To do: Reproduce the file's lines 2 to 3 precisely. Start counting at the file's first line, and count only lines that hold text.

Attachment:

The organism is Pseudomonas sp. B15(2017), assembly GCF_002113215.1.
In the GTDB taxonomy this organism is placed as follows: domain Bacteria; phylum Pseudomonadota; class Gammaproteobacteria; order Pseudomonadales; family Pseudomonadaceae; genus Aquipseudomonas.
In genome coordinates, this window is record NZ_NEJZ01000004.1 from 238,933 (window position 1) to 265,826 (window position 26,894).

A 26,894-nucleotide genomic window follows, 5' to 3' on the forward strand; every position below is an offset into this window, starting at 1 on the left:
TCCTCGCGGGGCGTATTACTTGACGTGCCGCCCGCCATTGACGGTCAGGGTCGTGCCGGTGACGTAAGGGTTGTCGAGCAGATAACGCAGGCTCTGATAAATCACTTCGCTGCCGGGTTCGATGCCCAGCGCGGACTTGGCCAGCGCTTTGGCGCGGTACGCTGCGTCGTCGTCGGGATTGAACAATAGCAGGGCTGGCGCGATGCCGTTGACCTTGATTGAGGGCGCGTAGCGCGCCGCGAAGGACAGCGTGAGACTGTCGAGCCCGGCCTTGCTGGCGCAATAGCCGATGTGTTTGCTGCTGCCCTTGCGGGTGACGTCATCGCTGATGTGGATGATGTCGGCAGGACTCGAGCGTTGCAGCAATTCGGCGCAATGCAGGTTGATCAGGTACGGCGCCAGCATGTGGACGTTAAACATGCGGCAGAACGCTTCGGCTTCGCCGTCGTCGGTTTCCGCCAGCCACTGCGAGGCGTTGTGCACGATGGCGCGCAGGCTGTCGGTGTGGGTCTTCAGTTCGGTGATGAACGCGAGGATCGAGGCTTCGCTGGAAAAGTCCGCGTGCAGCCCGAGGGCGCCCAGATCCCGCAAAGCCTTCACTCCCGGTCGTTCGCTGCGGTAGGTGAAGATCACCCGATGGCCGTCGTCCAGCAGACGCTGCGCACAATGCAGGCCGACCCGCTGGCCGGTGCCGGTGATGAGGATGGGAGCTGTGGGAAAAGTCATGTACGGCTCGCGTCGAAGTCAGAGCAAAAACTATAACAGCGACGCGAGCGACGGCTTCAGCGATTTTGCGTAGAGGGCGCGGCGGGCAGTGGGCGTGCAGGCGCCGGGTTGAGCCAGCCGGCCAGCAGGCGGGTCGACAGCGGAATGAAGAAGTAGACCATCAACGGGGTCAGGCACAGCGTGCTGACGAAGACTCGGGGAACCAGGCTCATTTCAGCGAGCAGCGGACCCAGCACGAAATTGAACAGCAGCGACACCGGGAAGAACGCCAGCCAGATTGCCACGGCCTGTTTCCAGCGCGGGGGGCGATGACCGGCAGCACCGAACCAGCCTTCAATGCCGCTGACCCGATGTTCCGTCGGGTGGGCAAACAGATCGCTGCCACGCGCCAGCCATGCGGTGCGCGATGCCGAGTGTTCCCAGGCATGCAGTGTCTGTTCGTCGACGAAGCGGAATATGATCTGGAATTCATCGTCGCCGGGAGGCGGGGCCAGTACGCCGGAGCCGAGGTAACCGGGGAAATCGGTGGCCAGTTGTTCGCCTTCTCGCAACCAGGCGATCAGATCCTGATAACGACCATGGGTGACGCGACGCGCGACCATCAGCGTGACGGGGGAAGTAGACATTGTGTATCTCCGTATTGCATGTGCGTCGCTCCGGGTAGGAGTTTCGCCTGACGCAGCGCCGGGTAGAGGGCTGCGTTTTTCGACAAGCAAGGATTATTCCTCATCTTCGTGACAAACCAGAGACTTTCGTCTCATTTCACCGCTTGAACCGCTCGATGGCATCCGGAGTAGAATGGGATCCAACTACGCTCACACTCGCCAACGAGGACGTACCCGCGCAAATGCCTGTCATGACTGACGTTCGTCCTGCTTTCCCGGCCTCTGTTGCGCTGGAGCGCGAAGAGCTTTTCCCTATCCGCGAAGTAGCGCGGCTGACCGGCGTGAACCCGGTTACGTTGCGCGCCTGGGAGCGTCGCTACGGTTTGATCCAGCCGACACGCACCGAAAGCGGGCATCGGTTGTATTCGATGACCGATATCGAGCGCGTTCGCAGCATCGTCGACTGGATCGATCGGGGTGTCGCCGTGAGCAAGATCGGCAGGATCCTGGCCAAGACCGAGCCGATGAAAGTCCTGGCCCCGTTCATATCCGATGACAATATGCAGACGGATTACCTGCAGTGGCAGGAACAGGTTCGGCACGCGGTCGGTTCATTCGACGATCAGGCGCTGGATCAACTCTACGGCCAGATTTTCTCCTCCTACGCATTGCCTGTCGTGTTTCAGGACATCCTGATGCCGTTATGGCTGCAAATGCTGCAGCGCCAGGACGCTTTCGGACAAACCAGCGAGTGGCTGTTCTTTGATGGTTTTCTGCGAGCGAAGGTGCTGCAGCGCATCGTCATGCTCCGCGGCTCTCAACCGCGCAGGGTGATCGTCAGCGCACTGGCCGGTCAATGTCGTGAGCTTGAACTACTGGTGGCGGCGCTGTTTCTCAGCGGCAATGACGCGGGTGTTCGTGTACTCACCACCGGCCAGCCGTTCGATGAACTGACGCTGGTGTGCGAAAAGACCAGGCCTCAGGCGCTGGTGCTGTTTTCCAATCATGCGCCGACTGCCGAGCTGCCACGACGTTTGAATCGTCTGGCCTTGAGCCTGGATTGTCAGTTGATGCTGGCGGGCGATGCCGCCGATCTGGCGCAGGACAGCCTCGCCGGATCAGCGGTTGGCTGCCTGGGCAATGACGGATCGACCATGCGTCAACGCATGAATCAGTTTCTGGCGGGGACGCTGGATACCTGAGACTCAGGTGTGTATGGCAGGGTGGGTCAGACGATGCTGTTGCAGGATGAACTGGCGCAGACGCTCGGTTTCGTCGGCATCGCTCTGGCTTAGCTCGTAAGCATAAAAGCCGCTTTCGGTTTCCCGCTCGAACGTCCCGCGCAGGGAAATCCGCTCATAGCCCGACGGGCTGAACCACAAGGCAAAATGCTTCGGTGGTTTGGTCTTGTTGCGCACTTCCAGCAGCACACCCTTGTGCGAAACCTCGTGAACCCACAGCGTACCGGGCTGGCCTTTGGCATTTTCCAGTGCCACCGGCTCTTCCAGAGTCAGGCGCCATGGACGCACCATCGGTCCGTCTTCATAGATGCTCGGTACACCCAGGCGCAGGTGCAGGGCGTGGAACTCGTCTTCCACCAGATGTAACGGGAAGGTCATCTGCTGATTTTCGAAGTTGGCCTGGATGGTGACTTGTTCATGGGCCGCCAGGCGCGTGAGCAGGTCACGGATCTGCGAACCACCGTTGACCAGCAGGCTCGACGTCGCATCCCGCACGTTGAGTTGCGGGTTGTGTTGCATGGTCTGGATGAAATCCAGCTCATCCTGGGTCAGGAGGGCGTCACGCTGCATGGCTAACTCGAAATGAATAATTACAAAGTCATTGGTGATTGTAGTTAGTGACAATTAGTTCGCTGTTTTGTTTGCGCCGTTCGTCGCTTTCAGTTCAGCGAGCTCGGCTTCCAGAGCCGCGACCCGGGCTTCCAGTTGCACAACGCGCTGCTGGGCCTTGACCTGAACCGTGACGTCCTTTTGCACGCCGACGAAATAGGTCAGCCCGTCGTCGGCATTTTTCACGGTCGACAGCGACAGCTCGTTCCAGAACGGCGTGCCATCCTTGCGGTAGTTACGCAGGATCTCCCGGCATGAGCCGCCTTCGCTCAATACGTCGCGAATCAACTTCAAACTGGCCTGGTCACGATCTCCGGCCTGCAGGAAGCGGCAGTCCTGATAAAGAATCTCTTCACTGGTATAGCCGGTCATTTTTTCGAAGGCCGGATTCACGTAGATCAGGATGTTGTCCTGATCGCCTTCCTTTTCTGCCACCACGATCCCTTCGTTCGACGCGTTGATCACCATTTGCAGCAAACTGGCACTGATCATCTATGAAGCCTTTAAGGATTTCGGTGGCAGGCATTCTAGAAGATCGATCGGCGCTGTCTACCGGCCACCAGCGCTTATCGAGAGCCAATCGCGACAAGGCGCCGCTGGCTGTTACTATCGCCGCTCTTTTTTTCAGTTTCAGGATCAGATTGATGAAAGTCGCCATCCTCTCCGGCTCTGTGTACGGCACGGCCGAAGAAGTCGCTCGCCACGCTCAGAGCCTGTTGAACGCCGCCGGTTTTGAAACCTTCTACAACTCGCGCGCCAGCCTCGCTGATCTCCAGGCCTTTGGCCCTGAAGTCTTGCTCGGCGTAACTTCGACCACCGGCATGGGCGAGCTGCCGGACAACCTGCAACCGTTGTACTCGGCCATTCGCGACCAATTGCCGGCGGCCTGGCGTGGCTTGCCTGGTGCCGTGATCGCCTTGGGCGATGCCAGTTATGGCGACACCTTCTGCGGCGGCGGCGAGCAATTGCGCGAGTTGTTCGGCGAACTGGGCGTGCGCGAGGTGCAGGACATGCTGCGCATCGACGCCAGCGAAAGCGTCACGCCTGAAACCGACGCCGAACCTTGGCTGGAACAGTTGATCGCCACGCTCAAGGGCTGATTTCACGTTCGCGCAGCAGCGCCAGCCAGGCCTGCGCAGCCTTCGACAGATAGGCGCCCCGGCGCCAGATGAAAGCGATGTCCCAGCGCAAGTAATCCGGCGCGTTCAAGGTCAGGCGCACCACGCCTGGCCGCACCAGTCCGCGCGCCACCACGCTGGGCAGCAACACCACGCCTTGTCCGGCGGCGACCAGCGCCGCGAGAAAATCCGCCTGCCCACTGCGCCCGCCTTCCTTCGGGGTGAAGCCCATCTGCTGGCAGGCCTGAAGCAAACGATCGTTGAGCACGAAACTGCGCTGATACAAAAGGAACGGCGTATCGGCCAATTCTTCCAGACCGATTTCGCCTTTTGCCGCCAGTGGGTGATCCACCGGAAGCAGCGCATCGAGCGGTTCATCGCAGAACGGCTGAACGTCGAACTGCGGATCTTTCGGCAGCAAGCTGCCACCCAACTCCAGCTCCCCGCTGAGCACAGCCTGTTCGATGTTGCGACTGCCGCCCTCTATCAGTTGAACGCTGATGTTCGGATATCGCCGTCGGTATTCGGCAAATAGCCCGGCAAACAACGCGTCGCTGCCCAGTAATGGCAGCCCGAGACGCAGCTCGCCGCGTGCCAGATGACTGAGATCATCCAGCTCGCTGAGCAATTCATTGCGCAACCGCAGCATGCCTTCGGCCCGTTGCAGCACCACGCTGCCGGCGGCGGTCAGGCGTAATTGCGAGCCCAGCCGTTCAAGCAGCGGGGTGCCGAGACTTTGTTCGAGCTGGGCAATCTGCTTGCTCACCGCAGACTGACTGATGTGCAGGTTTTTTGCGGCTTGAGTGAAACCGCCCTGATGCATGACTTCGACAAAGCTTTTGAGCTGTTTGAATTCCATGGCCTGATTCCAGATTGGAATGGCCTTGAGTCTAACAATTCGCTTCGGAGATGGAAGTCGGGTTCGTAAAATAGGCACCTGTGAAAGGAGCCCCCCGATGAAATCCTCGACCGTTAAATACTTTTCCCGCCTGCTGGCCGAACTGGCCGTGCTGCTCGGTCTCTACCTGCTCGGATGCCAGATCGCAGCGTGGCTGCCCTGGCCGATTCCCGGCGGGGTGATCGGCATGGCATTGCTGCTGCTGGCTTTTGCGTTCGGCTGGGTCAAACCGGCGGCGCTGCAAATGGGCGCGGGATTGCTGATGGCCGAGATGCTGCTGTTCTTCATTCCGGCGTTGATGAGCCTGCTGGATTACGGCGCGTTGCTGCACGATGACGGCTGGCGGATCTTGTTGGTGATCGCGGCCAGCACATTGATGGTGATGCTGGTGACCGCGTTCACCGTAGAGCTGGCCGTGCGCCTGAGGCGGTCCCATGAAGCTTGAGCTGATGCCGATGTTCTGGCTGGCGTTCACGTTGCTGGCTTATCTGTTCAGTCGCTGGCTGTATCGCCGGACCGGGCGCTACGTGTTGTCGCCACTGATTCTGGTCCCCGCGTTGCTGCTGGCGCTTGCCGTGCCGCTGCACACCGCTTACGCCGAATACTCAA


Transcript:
In the GTDB taxonomy this organism is placed as follows: domain Bacteria; phylum Pseudomonadota; class Gammaproteobacteria; order Pseudomonadales; family Pseudomonadaceae; genus Aquipseudomonas.
In genome coordinates, this window is record NZ_NEJZ01000004.1 from 238,933 (window position 1) to 265,826 (window position 26,894).